2023 Outlook – Global Cities
After a year that most investors would prefer to forget, we are more optimistic about positive returns in 2023.
We ended last year (2021) by saying that inflation wasn’t transitory (non-consensus), and that history shows that printing trillions of dollars never ends well. Germany’s Weimar Republic (after the First World War) and Venezuela are two examples of how turning on the printing presses resulted in disastrous consequences. We were not filled with much optimism.
The word 'recession' seemed to be everywhere in the financial press and the narrative seemed firmly set. A group of investment strategists at Bloomberg had forecast a material decline in economic output. Gloom is infectious.
However, peering through the financial gloom into 2023, we are more optimistic.
Although all the indicators would suggest interest rates will rise, the rate of the increase will slow. This is the critical point. Price rises are slowing down as demand is being squeezed out of the system. Inflation will plateau. Pricing of equities, given certain valuations, becomes a free option on rate increases moderating.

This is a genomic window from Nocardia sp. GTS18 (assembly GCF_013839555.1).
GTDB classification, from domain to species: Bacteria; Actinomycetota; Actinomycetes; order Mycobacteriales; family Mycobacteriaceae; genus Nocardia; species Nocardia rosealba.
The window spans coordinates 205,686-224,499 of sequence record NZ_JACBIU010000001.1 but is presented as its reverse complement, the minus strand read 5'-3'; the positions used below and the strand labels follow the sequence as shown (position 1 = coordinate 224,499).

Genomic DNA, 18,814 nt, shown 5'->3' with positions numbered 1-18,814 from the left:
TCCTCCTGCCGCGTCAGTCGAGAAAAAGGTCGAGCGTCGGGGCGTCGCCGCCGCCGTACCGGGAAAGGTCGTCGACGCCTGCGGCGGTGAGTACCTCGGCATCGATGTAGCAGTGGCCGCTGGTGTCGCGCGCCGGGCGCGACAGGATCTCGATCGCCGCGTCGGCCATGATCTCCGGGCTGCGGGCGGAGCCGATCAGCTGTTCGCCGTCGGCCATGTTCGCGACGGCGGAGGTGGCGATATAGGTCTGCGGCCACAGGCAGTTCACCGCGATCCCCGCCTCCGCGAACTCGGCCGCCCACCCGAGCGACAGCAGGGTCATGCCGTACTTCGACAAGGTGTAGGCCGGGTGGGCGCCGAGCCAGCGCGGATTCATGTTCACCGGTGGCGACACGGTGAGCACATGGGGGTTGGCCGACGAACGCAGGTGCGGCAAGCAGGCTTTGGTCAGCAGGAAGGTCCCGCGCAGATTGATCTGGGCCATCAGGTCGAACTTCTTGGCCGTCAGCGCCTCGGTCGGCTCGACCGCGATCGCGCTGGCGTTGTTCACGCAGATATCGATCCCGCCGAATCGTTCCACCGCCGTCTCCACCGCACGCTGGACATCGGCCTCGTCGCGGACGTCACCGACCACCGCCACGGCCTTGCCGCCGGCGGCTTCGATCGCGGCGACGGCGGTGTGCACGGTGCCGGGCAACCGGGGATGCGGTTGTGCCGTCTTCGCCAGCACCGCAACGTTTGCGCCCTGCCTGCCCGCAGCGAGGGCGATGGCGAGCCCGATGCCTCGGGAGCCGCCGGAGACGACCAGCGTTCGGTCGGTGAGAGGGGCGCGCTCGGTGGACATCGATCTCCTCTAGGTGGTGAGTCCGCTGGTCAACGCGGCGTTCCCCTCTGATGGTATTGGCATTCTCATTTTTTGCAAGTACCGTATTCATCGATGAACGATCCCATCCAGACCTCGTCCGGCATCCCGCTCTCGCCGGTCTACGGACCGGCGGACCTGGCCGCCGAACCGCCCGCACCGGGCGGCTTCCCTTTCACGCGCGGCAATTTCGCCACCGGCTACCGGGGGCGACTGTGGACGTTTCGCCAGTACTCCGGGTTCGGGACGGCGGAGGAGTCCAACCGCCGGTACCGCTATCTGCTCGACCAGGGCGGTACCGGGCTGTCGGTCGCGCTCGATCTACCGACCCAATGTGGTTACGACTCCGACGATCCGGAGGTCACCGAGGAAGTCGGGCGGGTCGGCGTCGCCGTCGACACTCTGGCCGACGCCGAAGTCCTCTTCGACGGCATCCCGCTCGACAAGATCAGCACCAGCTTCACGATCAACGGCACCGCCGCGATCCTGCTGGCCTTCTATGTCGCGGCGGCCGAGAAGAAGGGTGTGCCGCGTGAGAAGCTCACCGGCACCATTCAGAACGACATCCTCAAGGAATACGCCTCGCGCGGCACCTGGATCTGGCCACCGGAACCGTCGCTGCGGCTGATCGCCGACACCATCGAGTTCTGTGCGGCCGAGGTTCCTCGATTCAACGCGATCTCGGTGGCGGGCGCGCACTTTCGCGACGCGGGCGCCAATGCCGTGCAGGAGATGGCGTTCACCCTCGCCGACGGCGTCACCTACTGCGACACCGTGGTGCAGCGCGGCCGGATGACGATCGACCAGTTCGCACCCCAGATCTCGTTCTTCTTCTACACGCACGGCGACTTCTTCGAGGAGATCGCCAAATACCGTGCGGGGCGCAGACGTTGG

There are also two structural points we think will work in favour of equity markets next year.
The first is that investors still have a lot of cash. Quantitative easing swamped the market with liquidity and not even events such as the collapse FTX, the cryptocurrency exchange and hedge fund, has put paid to this.
The second is that employment remains robust. In the US, there are 1.7 jobs for every person without a job. Demographic trends mean that more people are retiring than being born in developed markets. Workers are needed to support the older population. This is structural, in favour of employment.
So, our argument hinges on the fact that employment is not robust enough to be inflationary but is robust enough to prevent a recession. Time will soon tell if this is correct.
If it is correct, then the path from here is shallow and the economic landing soft
Fund performance 2023
We think performance in 2023 will be positive. Companies we invest in are quasi-monopolistic, owning assets in the best cities and best subsectors in the world.
For investee companies in the portfolio, new supply is non-existent, occupancy levels high, balance sheets have low debt levels and well-laddered maturities. This gives them pricing power at the top line and the potential to expand margins should rates continue to moderate.
The sour taste of rapid rate rises should not have the same impact as in 2022. As ever, progress will not be linear in financial markets, but we cleave to companies insulated by assets in great markets and fortress balance sheets. These companies will, we believe, provide resilient performance even when markets take a nasty turn.